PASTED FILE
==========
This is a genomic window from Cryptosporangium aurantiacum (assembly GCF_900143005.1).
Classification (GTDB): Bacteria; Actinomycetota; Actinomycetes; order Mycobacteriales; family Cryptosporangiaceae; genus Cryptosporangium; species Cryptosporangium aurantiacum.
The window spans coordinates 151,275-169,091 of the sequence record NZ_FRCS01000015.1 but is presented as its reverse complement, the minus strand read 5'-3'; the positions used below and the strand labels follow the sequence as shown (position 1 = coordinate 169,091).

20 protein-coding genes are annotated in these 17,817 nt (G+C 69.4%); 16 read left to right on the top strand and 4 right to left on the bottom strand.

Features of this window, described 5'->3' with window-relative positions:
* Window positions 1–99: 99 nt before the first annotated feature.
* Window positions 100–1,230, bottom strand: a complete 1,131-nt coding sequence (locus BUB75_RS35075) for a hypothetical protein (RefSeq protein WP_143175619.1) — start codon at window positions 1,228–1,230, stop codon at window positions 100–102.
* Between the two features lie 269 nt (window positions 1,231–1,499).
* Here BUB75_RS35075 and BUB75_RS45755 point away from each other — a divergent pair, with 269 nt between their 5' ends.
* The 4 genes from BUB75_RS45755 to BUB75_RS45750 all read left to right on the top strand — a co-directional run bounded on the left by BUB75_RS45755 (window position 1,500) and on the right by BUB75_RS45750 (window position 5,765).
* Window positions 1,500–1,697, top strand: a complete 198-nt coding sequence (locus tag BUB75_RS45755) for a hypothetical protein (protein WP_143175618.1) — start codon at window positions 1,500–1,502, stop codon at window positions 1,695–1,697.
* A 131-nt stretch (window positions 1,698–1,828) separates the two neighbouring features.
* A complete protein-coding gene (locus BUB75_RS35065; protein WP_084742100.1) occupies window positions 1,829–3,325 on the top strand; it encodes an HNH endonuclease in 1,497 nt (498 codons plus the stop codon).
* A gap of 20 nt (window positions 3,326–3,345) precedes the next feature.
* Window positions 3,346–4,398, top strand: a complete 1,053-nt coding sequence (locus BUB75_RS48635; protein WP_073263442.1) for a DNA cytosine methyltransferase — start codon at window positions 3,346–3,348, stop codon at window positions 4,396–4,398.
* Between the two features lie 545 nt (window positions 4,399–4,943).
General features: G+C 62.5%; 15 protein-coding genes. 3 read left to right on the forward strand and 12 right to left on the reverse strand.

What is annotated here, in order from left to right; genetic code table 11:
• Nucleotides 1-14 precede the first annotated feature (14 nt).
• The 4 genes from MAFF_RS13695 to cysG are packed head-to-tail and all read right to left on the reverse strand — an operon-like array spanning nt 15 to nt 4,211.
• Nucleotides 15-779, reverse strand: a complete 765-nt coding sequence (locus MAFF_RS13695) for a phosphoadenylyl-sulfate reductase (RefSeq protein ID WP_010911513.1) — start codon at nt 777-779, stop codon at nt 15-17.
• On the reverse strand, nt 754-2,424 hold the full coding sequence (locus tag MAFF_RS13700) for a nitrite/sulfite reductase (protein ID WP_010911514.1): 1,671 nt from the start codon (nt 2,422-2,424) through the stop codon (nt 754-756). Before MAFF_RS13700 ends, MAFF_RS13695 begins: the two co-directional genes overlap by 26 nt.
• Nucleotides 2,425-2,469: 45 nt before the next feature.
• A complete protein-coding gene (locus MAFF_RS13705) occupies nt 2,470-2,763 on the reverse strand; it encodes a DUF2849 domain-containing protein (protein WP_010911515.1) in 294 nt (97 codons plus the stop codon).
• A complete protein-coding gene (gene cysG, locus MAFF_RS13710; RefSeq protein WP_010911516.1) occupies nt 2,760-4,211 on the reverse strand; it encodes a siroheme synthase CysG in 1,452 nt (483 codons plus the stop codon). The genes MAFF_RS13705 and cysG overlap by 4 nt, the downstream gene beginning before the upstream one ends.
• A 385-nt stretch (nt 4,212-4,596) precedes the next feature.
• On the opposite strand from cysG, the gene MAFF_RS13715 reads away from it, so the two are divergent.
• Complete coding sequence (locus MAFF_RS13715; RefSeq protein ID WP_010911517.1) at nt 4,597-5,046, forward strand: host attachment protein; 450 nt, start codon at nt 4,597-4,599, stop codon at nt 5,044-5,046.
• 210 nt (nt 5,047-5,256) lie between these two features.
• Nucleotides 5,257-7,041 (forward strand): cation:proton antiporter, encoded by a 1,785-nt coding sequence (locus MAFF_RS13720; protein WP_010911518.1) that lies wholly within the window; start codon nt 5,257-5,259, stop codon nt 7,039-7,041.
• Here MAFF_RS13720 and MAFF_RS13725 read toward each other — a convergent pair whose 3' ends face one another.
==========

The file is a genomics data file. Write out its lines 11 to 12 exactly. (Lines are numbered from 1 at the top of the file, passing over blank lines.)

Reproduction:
* Window positions 1,500–1,697, top strand: a complete 198-nt coding sequence (locus tag BUB75_RS45755) for a hypothetical protein (protein WP_143175618.1) — start codon at window positions 1,500–1,502, stop codon at window positions 1,695–1,697.
* A 131-nt stretch (window positions 1,698–1,828) separates the two neighbouring features.